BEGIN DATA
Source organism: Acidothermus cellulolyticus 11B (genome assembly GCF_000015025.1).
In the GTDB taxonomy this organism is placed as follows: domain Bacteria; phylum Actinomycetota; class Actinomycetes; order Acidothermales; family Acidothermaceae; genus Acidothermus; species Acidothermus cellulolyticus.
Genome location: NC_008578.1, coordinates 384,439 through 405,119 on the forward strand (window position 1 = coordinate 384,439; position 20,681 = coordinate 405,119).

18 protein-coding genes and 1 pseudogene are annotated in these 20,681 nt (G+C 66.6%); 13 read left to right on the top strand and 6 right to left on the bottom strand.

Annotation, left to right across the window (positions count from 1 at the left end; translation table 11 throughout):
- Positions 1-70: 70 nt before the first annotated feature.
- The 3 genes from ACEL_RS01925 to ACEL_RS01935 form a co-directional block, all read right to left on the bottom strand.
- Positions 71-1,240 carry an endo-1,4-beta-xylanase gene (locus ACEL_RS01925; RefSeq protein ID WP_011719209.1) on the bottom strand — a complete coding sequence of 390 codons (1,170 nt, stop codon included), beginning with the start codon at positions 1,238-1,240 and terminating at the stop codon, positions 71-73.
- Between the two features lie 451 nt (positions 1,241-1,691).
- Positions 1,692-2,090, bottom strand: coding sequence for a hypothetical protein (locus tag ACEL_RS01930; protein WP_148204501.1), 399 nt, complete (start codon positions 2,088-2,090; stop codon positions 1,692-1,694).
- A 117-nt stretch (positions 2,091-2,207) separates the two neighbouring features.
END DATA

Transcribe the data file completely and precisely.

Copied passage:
Source organism: Acidothermus cellulolyticus 11B (genome assembly GCF_000015025.1).
In the GTDB taxonomy this organism is placed as follows: domain Bacteria; phylum Actinomycetota; class Actinomycetes; order Acidothermales; family Acidothermaceae; genus Acidothermus; species Acidothermus cellulolyticus.
Genome location: NC_008578.1, coordinates 384,439 through 405,119 on the forward strand (window position 1 = coordinate 384,439; position 20,681 = coordinate 405,119).

18 protein-coding genes and 1 pseudogene are annotated in these 20,681 nt (G+C 66.6%); 13 read left to right on the top strand and 6 right to left on the bottom strand.

Annotation, left to right across the window (positions count from 1 at the left end; translation table 11 throughout):
- Positions 1-70: 70 nt before the first annotated feature.
- The 3 genes from ACEL_RS01925 to ACEL_RS01935 form a co-directional block, all read right to left on the bottom strand.
- Positions 71-1,240 carry an endo-1,4-beta-xylanase gene (locus ACEL_RS01925; RefSeq protein ID WP_011719209.1) on the bottom strand — a complete coding sequence of 390 codons (1,170 nt, stop codon included), beginning with the start codon at positions 1,238-1,240 and terminating at the stop codon, positions 71-73.
- Between the two features lie 451 nt (positions 1,241-1,691).
- Positions 1,692-2,090, bottom strand: coding sequence for a hypothetical protein (locus tag ACEL_RS01930; protein WP_148204501.1), 399 nt, complete (start codon positions 2,088-2,090; stop codon positions 1,692-1,694).
- A 117-nt stretch (positions 2,091-2,207) separates the two neighbouring features.